Looking more broadly across the order Rhizobiales, all proteins putatively involved in erythritol catabolism and transport were identified and compiled using several PATRIC tools. With the PFS, a visual representation of the presence or absence of these proteins in a heat map view was created, with the bacterial families within the order and the operons of interest annotated (Fig.3A). Analysis of these proteins showed that the ery catabolism operon is present across all members of the families Brucellaceae, Phyllobacteriaceae, and Aurantimonidaceae, but it is only sporadically found in Rhizobiaceae and Bradyrhizobiaceae genomes. This operon, and any associated transport genes, is completely missing from the families Bartonellaceae, Xanthobacteriaceae, Methylobacteriaceae, and Beijerinckiaceae. Using the 2-D heat map view, it is evident that some genomes within the Rhizobiaceae have all proteins within this operon annotated, while some are missing components. This genomic distribution has been described previously, as it has been suggested that the erythritol operon is used for root nodule formation by the non-Brucella organisms (55). Our bioinformatics analysis presents a platform for testing the hypothesis that a complete ery operon and associated transporter genes are essential for root nodule formation.
An unexpected result of our analysis was the identification of a second set of genes putatively involved in erythritol transport. While the Brucellaceae and some of the genomes in other families have a type 2 erythritol ABC transporter, a genetically distinct system is encoded within the genomes of other families (Fig. 3A). In order to examine the evolutionary origin of the genes encoding these two divergent transporters, protein sequences from similarly named components (e.g., the permease component of either transporter 1 or 2) were assembled using the above-mentioned tools (see Fig. S2C in the supplemental material). Trees for all three components of the similarly named transporter proteins were generated (Fig. 3B). From this analysis, it is clear that in all three cases the Brucella proteins appear to be part of a broadly conserved ancestral family (type 2) and that a less conserved erythritol transport system (type 1) evolved from within this group. Because the transporter gene trees do not corroborate the Rhizobiales species tree (see Fig. S2B in the supplemental material), it is likely that horizontal transfer events have facilitated the dissemination of the type 1 erythritol transport system genes throughout Rhizobiales evolution. The biological relevance of diverse transport systems for erythritol and their possible correlations with pathogenicity (type 2) and symbiosis (type 1) remain to be elucidated.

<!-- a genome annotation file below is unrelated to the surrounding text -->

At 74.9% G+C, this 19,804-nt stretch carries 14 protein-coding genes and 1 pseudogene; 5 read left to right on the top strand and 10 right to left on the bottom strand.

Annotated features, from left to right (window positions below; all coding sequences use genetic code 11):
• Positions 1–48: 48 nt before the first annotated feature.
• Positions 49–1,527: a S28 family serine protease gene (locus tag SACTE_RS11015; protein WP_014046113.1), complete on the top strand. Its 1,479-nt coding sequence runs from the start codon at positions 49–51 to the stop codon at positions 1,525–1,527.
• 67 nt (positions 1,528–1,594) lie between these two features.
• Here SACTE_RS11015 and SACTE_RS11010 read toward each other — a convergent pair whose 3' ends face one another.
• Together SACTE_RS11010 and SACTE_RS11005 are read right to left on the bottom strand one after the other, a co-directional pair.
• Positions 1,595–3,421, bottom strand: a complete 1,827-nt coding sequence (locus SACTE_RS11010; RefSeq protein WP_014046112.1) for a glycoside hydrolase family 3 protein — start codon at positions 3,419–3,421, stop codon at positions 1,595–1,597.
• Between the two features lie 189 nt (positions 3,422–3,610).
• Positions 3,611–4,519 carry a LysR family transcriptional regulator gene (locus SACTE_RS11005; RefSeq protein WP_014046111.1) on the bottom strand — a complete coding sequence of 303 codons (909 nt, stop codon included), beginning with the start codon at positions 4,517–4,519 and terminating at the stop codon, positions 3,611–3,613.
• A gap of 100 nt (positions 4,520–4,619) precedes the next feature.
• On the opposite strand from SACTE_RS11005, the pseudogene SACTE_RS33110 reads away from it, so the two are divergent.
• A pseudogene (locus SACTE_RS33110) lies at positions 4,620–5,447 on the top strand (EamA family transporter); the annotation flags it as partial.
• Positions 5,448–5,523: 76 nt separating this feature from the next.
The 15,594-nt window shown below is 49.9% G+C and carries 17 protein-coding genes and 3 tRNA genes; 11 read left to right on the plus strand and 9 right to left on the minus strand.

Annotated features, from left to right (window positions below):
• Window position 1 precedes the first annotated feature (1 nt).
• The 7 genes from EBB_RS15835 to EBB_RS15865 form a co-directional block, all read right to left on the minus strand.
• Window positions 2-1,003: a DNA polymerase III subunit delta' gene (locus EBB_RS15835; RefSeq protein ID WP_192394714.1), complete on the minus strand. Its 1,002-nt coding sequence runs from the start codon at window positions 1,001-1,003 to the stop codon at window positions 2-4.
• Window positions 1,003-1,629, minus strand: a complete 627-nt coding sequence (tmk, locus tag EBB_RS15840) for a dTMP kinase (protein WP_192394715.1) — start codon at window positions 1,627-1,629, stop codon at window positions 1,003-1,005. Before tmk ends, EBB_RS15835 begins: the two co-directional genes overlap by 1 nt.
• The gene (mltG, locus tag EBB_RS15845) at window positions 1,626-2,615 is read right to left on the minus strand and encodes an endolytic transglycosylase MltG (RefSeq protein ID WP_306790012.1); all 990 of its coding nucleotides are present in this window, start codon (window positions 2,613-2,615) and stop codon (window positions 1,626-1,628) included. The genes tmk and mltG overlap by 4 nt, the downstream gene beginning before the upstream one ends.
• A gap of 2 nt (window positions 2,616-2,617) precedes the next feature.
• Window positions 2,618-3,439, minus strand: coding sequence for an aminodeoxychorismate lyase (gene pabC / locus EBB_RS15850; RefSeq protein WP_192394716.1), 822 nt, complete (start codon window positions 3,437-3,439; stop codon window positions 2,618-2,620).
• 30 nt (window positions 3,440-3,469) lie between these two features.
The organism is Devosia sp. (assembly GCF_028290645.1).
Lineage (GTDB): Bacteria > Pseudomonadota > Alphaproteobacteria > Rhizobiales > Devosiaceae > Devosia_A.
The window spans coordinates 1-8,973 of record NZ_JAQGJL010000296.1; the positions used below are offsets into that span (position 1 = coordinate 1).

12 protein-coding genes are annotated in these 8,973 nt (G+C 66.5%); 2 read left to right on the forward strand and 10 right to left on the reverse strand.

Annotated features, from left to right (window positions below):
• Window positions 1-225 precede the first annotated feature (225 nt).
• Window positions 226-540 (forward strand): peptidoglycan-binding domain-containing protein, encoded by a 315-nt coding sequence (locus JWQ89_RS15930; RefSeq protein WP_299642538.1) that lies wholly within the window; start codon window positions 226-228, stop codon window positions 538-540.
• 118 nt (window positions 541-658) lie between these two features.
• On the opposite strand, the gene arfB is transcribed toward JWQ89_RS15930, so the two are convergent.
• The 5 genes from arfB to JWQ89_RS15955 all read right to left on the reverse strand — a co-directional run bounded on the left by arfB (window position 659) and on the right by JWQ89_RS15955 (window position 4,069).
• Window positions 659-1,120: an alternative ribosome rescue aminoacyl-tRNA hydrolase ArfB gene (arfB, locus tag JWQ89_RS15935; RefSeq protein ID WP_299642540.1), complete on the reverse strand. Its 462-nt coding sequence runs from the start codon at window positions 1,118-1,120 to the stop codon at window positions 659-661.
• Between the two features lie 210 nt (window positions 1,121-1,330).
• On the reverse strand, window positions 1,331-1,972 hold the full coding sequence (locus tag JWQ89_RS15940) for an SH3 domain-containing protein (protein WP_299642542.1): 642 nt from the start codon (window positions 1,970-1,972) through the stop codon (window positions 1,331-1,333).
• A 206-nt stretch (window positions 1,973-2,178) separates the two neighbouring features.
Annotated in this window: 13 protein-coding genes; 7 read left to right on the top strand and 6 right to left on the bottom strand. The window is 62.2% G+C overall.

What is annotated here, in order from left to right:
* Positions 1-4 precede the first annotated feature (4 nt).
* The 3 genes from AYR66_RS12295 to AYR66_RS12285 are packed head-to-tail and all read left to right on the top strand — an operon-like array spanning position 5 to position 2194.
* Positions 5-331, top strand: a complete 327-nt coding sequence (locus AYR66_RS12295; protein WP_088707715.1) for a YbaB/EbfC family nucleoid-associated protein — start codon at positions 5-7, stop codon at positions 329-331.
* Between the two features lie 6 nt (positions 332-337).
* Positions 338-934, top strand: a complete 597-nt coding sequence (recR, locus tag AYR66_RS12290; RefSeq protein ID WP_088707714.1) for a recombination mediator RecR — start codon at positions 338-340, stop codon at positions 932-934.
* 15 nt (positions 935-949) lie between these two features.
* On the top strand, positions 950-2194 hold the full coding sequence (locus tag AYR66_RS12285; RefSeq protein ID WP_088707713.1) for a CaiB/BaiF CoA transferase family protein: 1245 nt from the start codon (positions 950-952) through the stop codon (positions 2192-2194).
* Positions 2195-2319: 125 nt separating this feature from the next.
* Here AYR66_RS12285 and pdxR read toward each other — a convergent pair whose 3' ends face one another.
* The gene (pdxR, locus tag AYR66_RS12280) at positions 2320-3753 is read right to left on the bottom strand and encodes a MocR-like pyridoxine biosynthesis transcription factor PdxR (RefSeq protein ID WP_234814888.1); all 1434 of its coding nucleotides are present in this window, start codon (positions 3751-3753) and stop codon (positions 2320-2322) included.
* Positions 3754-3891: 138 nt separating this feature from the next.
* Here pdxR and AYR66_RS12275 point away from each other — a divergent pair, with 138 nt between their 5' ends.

In addition to the acquisition, annotation, integration, and bioinformatics processing of genome-scale data sets, PATRIC provides “awareness” of community-derived research and information associated with each bacterial organism. Principally, these genome-associated data are organized into three categories: disease, experimental data, and literature (Fig. 4). All of this information is made available to the researcher in a recurring and contextualized manner, such that it is continually updated (contingent on PATRIC and corresponding website updates) and provided at useful locations throughout the website. Thus, this feature provides the infectious-disease research community with an invaluable integration of research data and metadata from a multitude of sources, enabling sophisticated and comprehensive analyses across any bacterial taxon of interest at a single website with consistent tools and interfaces.